When winter ebbs and spring arrives, bees are hungry. Nectar is a fast meal. The bumblebees in my yard were so focused on feeding that I petted one on its fuzzy, tennis-ball thorax with my finger. The bee was not at all bothered. I taught my 21-month-old son how to pet bumblebees. And now when he sees a bee he sticks out his finger to pet it; I’m sure his mom will be thrilled.

I am amazed at how clever plants are. They have convinced an entirely different species to take part in their botanical lovemaking, and have done so with only a dab of sugar. I’m not nearly as clever. While the act of reproduction in humans is relatively uncomplicated, the act of convincing another human to reproduce with you is not. First dates, kissing the top of her ear because she turned her head when you went in for a kiss, handmade cards, not sure if she likes you, not sure if you like her, origami flowers, emails, drunk emails, break-ups, make-ups, bad movies, good movies you’re too nervous to watch, dinners with too much pepper and too much cabbage, dinners so good you forgot what you had, fights about nothing, fights about something, apologies for everything, hurt feelings, not being able to parallel park, building a garden together, telling her you’re tired when your exhausted because you want to impress her, farting in front of each other for the first time, wanting to build a life together, nerves about a new job and a new home, deciding to have a child that you will love more than anything but are terrified and excited about at the same time, teaching that child to pet bumblebees and then writing about it. Human reproduction is exhausting.*

I can’t imagine trying to convince another species to participate.

*I say as the one who did not give birth.

The cypress swamp

Darlington, South Carolina

Cyrpess wading in the creek (1)We walk through a cypress swamp full of trees that love to get their feet wet. Some are thick with gray shaggy beards of Spanish moss, while others are only tinseled with a sprig or two. Some trees wade in the middle of a creek, one that flows with water the color of sweet tea, though not nearly as sweet.

Village of knees

 

The walking path rises above a village of knees; stubby, leafless and unbranched versions of their tree parents. These cypress knees support the tree and let oxygen get down to the roots when flooded. A cypress tree doesn’t have to hold its breath underwater, it can breathe through its knees.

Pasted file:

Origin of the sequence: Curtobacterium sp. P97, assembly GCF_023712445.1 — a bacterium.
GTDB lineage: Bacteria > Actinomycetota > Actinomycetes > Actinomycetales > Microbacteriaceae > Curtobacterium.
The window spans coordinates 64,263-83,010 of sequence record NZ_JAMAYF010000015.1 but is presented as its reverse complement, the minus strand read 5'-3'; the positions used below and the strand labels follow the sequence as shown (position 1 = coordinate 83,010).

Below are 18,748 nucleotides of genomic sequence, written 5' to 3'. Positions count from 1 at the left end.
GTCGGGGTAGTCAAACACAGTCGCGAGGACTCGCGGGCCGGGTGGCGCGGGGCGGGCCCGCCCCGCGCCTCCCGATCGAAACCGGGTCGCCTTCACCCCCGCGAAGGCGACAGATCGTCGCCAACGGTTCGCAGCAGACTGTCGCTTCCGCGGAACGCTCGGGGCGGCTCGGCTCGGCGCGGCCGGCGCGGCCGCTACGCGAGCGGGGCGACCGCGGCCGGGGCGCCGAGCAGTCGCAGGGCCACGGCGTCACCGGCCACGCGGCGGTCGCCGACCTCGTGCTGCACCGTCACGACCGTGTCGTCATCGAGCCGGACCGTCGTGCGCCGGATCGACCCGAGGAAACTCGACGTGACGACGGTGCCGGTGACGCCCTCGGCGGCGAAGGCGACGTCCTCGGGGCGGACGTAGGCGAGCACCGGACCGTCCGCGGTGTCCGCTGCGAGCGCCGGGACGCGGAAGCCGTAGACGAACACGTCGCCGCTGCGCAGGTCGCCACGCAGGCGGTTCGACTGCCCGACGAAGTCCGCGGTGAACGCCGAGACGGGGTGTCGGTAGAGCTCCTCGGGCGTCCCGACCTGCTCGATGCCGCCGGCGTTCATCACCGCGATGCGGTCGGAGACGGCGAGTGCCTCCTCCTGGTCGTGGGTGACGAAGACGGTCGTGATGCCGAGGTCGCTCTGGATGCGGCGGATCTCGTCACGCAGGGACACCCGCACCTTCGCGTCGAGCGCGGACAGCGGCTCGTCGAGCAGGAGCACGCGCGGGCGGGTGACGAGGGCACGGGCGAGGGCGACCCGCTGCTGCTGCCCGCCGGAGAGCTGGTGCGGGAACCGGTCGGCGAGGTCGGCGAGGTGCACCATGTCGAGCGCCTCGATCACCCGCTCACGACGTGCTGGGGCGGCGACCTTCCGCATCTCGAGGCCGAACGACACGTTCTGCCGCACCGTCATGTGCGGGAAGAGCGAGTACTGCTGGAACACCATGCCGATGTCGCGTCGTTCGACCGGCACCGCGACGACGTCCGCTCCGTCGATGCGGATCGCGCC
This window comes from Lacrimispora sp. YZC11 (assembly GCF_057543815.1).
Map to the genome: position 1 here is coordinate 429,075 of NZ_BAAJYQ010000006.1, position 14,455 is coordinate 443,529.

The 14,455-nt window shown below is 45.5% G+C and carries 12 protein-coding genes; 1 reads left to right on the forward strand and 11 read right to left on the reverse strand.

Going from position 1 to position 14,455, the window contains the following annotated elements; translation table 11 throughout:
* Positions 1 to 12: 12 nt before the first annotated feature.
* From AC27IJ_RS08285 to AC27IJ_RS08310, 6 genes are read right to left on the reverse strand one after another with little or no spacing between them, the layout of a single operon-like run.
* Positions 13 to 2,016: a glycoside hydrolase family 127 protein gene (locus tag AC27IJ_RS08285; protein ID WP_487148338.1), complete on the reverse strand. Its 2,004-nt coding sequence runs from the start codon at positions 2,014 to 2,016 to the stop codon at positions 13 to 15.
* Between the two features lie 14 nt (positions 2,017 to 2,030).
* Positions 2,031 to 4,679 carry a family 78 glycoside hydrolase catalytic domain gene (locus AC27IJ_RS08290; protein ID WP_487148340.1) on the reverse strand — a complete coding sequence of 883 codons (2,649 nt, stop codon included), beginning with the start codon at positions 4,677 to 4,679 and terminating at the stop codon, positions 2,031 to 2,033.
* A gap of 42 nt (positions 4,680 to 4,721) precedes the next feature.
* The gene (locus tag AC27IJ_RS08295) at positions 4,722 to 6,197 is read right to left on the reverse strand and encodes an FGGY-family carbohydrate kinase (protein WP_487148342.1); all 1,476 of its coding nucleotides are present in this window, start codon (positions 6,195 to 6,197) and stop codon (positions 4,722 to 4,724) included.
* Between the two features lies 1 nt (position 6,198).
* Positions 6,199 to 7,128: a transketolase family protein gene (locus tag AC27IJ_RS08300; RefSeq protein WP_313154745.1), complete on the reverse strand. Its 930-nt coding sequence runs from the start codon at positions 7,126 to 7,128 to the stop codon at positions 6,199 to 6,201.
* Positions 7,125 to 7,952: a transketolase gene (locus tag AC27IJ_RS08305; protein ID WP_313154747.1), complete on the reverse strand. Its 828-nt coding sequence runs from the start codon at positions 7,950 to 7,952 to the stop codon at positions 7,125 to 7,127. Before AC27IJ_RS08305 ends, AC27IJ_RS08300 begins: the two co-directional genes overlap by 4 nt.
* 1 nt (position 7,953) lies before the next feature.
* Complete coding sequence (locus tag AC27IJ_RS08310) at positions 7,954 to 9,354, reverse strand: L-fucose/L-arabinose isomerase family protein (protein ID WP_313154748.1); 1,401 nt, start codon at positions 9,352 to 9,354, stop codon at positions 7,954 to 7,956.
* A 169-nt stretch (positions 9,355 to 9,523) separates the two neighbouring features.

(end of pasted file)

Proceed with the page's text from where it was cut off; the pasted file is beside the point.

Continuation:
Swamp backbone (1)

 

Among the knees and trees is a backbone standing as straight as a soldier. It was formed by hogwire fence nailed to a tree long ago. The tree grew around the fence, died, rotted and fell away, but the hogwire held its backbone erect.     

 

 

Strip of bark in cypress swamp, Darlington, South Carolina
(c) Alison Gould

 

A strip of twisting bark stands as tall as roof. Though we don’t know how it stands because it is a bark without its tree, as though the tree was suddenly frightened and ran off leaving a strip of its backside behind.

 

 

 

 

 

 

 

Swamp rose

The swamp is abloom with flowers, but I am a poor botanist who just learned that Spanish moss is not a moss*. A red flower dots the swamp, a flower I will call a swamp rose, but it may not even be a rose. It may not even be a flower, just a moss masquerading as a flower, just as a flower masquerades as a moss – because Nature enjoys how clever it is.

 

 

Crane fly in cypress swamp, Darlington, South CarolinaA crane fly rests on a tree. The crane fly is sometimes called a mosquito hawk, under the impression that it eats mosquitos. I am a better entomologist than botanist and I know that a crane fly does not eat mosquitos. What I don’t know is how it got this mistaken identity because all I’ve ever seen a crane fly do is beat itself stupid against the drywall in my house until it successfully wrapped itself in spider web.

In the gravel parking lot a sign tells me about all the plants I saw, but I forget to remember all the information.     

 

*Spanish moss is not a moss but a flowering plant like daffodils in your lawn. Unlike the daffodil, it uses the air as its soil. Spanish moss is in the same family of plants as pineapples, the bromeliads, a family of epiphytes (means “living on plants”) that use other plants as habitats like lichen on rocks. They are a tropical plant-family that require indirect sunlight and little water, which is why my red-tongued bromeliad died when I watered it daily and put it in a bright, sun-filled, bromeliad-killing window. My bromeliad simultaneously drowned and burned to death. I told you I was a terrible botanist. For the Spanish moss, it may seem strange to have a pineapple as your cousin, but we all have a strange pineapple cousin who doesn’t quite fit but just like the Spanish moss, you can’t pick who’s in your family. If we could, there’d be a lot of lonely pineapples.